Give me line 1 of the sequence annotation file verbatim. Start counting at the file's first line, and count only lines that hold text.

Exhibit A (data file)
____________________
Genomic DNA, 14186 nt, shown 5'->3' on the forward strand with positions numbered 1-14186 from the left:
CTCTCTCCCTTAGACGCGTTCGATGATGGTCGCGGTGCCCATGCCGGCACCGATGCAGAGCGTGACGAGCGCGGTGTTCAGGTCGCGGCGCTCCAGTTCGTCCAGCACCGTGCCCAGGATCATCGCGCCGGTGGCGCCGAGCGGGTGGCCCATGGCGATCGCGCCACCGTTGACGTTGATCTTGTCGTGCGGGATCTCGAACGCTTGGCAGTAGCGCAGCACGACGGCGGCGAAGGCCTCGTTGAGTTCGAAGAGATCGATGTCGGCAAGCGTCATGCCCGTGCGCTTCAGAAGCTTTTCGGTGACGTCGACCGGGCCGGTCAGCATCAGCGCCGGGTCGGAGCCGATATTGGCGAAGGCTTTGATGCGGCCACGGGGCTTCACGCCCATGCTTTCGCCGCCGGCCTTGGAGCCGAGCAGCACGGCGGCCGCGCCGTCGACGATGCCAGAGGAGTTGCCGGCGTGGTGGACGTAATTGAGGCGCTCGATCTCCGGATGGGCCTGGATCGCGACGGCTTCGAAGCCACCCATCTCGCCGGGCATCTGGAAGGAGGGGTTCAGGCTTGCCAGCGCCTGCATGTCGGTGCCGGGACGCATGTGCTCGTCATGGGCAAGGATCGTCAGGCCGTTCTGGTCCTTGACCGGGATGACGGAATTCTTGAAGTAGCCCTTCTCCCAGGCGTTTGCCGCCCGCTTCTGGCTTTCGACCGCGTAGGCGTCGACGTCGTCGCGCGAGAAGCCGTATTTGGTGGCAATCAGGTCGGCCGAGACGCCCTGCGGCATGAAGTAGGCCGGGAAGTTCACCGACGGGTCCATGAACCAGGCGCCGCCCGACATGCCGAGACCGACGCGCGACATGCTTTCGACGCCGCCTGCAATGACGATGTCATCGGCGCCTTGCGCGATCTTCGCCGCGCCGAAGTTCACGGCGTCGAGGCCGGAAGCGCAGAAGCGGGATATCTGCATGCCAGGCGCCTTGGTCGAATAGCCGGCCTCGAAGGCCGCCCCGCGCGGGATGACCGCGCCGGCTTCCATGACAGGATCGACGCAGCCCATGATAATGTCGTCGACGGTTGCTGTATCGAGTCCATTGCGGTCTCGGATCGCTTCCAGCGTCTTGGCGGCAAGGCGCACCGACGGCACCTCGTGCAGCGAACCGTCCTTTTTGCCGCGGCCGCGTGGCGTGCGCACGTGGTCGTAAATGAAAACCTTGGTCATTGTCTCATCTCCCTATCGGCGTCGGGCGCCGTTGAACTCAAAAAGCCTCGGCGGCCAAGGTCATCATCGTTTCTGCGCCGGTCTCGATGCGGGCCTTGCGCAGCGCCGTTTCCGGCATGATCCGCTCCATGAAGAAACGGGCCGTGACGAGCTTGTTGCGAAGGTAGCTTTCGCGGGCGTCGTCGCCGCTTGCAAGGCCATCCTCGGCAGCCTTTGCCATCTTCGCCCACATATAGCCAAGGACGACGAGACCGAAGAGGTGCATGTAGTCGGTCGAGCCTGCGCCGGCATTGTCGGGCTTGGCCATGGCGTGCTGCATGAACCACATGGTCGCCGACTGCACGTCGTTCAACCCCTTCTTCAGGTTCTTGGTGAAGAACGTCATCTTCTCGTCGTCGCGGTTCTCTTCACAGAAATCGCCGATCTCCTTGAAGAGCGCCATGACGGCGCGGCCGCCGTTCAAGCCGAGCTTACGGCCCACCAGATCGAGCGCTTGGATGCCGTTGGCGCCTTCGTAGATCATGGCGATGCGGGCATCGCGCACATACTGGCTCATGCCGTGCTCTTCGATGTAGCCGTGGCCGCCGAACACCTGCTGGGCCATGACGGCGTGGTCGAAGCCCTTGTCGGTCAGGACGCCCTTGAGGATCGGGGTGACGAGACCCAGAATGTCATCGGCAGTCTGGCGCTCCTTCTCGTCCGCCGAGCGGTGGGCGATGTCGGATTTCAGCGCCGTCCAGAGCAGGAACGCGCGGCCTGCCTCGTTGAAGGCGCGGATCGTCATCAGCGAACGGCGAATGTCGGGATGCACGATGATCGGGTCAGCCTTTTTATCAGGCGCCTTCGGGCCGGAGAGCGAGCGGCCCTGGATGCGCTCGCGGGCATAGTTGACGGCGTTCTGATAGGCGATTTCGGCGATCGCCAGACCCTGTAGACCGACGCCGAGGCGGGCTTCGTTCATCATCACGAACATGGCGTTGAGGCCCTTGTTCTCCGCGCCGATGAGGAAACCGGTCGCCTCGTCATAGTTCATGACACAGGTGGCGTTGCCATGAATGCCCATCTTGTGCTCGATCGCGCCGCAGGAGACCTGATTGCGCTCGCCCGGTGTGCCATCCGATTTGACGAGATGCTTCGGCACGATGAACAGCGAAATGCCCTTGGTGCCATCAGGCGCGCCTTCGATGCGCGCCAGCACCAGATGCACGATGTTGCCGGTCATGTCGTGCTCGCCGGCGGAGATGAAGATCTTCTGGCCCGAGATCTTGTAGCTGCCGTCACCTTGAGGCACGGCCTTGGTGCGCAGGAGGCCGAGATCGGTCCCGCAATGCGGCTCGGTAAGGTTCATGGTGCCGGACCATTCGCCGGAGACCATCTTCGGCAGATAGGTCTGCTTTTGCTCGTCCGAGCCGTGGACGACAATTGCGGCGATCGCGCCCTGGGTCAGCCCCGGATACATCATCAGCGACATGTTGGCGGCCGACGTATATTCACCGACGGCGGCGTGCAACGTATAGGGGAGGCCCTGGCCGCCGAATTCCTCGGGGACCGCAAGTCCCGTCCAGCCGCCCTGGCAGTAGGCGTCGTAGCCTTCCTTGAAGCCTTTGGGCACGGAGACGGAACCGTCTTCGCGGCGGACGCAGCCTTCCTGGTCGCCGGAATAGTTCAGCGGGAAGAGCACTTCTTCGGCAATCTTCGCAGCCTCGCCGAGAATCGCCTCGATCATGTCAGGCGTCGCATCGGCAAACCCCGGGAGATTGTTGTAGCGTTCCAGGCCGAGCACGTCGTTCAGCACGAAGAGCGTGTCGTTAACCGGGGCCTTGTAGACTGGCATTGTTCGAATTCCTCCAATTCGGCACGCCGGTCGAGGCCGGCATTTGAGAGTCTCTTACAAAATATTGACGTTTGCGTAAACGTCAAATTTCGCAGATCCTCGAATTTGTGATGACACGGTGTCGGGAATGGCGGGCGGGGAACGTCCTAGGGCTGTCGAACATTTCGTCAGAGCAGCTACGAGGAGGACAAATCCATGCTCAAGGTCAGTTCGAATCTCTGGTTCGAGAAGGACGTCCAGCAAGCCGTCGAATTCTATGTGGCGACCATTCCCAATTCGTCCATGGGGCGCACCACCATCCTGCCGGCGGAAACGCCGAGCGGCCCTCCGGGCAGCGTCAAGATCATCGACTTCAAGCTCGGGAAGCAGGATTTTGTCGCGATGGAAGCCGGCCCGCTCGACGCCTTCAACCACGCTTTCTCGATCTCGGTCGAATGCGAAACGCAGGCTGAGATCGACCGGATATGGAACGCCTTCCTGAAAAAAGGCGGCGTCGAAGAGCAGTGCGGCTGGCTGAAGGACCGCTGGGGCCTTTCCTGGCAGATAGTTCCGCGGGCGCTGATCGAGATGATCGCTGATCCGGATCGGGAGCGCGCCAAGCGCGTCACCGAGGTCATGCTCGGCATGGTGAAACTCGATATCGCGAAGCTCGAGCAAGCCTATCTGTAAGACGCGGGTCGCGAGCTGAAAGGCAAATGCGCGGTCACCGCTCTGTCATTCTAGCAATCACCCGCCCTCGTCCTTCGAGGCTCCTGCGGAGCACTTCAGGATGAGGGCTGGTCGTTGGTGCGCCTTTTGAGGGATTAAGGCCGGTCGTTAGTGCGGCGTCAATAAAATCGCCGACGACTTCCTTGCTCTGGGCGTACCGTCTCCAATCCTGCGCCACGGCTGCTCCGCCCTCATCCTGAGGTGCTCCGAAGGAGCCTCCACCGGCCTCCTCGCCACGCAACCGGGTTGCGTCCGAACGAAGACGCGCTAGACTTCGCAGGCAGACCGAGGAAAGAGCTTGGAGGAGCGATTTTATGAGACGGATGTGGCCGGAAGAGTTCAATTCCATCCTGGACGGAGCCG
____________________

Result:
Genomic DNA, 14186 nt, shown 5'->3' on the forward strand with positions numbered 1-14186 from the left: